BMX rider provides positive influence

Published 12:19 am Saturday, July 4, 2015

When Jacob Biwer is at the skate park in Austin, he is often met by a few youngsters who want to ride with him and hang out with him.

Biwer, who is a sponsored BMX rider, doesn’t mind the attention, but he makes sure that the kids at the park are coming with the right mind-set.

Jacob Biwer of Austin is a sponsored BMX rider who hopes to go pro some day. Rocky Hulne/

Jacob Biwer of Austin is a sponsored BMX rider who hopes to go pro some day. Rocky Hulne/

Besides being a stellar BMX rider, Biwer also is very strong in anti-bullying and he always reminds kids to do their homework. Biwer graduated from Austin High School this spring and he’s already attending Riverland Community College as he looks to go into business management.

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“A lot of times kids want to come hang out with me or ride with me and they can’t because they haven’t done their homework or they get in trouble,” Biwer said. “I tell them they’ve got to do good in school and they have to respect everybody. Then they can come.”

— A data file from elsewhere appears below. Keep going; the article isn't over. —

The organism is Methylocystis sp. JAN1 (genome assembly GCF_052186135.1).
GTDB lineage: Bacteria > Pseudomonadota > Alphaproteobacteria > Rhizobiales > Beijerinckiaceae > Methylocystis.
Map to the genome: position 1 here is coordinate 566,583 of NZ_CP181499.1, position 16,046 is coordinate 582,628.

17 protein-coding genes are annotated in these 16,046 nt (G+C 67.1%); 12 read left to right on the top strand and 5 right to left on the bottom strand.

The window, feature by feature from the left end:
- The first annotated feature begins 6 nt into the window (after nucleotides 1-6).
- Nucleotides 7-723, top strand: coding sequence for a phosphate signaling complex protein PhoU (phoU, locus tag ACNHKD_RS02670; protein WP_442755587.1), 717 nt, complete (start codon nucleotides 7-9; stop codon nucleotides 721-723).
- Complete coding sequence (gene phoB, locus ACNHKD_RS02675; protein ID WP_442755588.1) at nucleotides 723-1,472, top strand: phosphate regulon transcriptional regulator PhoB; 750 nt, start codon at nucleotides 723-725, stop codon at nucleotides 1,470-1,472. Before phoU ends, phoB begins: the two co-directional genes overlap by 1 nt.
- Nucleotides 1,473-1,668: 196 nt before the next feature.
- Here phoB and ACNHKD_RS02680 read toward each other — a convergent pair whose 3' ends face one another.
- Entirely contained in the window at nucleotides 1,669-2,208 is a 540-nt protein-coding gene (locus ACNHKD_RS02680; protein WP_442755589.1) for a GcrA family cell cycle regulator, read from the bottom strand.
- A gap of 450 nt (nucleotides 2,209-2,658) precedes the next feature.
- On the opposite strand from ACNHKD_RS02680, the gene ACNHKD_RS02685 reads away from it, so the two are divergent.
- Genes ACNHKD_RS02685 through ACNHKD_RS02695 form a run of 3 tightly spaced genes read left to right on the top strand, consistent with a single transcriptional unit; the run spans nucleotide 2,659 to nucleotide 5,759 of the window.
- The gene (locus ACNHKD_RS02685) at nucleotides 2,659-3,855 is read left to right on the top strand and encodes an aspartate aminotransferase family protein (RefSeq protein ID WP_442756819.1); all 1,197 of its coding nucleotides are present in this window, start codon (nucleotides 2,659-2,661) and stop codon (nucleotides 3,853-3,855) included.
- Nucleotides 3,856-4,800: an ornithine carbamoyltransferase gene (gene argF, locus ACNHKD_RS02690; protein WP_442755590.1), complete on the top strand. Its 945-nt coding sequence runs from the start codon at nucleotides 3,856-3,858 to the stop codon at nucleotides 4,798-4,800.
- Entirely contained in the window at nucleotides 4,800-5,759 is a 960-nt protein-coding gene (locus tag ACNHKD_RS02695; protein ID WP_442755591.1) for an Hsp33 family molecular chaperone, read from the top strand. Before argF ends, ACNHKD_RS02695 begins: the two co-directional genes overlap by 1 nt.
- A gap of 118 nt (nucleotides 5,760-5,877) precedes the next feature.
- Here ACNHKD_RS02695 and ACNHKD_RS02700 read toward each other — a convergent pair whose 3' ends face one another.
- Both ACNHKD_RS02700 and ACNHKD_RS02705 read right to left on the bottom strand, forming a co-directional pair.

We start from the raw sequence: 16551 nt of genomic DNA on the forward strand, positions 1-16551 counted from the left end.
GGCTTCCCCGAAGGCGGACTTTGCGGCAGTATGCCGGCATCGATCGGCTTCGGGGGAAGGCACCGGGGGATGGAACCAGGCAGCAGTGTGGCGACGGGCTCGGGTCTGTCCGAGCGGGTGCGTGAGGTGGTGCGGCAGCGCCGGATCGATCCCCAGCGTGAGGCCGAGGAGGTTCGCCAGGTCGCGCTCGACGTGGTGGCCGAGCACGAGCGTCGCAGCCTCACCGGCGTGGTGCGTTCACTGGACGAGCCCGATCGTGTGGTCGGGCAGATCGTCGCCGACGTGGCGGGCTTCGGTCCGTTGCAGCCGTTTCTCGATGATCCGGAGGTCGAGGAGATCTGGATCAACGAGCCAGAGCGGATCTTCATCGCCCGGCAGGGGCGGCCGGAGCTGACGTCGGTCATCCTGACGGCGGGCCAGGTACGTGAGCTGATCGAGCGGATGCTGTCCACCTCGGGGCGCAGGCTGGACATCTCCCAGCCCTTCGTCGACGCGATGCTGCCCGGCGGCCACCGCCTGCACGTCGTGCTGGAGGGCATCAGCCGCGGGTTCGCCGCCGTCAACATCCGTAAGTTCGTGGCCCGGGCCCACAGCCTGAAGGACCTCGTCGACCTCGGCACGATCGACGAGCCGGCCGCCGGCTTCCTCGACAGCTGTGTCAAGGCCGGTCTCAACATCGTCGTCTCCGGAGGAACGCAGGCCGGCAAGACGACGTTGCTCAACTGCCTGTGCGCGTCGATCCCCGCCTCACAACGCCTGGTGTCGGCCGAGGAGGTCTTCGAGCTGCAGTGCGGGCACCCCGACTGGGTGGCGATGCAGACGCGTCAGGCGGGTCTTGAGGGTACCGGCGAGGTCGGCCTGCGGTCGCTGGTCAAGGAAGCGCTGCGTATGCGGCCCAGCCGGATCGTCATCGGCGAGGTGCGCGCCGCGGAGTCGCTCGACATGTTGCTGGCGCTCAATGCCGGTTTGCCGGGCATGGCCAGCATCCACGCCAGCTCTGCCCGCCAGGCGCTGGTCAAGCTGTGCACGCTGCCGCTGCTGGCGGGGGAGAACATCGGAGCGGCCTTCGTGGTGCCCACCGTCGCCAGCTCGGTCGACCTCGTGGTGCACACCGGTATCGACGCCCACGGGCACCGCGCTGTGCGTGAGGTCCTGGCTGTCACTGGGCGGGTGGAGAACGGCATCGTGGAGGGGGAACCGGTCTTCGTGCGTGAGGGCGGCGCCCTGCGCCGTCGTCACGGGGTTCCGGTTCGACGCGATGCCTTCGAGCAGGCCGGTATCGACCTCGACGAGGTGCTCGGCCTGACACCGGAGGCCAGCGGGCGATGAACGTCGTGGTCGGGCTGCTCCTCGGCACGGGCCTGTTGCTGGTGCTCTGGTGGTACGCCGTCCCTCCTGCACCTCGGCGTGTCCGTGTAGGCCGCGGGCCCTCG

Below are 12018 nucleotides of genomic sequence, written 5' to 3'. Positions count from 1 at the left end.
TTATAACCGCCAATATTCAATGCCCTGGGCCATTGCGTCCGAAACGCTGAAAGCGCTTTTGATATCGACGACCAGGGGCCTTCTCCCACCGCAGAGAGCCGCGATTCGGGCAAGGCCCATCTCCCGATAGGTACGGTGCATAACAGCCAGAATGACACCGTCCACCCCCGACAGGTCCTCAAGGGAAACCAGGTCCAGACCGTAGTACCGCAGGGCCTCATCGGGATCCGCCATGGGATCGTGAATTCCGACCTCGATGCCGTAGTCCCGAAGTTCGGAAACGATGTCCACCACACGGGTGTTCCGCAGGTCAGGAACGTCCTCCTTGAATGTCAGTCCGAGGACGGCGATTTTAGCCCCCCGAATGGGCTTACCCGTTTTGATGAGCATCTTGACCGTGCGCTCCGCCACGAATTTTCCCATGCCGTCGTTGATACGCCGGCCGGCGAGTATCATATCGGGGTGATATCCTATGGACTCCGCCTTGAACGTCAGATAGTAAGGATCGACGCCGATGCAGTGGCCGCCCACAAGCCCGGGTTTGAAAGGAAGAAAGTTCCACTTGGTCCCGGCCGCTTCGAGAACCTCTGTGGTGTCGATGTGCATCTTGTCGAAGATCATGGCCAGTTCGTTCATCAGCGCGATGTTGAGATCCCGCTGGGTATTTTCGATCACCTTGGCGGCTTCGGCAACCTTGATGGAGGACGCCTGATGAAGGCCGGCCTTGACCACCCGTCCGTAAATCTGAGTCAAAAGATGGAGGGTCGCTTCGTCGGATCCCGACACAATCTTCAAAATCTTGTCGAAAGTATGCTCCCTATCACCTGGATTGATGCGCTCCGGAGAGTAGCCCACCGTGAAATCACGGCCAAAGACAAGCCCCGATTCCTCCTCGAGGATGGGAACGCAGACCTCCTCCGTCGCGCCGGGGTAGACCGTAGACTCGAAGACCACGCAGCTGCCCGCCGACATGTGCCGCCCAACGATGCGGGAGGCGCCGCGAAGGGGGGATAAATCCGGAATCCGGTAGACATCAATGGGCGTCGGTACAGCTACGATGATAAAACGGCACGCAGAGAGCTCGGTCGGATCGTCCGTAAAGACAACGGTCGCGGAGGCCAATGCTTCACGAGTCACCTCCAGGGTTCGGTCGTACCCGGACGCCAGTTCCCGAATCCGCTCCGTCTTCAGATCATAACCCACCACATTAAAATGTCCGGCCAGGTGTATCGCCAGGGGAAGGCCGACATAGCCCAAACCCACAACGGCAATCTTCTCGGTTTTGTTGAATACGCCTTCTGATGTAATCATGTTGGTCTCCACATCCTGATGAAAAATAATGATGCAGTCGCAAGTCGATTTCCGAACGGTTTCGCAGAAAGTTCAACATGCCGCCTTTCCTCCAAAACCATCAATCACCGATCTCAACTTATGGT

Biwer began riding BMX when he was 12 years old after his grandpa Doug took him to the skate park in Austin for the first time. Then his mom began taking him to different places to bike around the state. Eventually, Biwer met Dustin Grace, a pro rider in Minneapolis who competed in the X Games. Biwer and Grace have biked together often as Biwer has taken BMX more seriously — which means taking bigger risks to get noticed.

“In each competition they have people throwing bigger and better staff and you have to try hard stuff to get noticed,” Biwer said.

Biwer, who has competed in the Twin Cities, North Dakota, South Dakota and Wisconsin, has felt a new pain for every new trick he’s learned on the bike. When he first started BMX biking, Biwer broke his collar bone; when he first learned how to do a 360 down stairs, he broke his foot; when he first started doing tail whips, he broke his other foot; when he was working on 540s and 720s, Biwer broke his hand, and when he was working on a back flip, he broke his nose and suffered a black eye.

Biwer always wears a helmet when he competes, but injuries are unavoidable in a sport that pushes the envelope to the limit. Any time he doubts his future in BMX, Biwer has a friend to turn to.

“Every once in awhile when I get hurt or break a bone, I over think it and I wonder if I really want to keep doing this because it sucks getting hurt and it sucks being out,” Biwer said. “One of the main people who supports me is my good friend Isaac Arjes. He helps keep me going.”

Biwer said the skate park in Austin was a great place for him to start out at and he recently helped hold a skate park jam that drew at least 100 people. In the future, Biwer would like to go pro in BMX and he’d also like to eventually start his own indoor skate park and bike shop in Austin.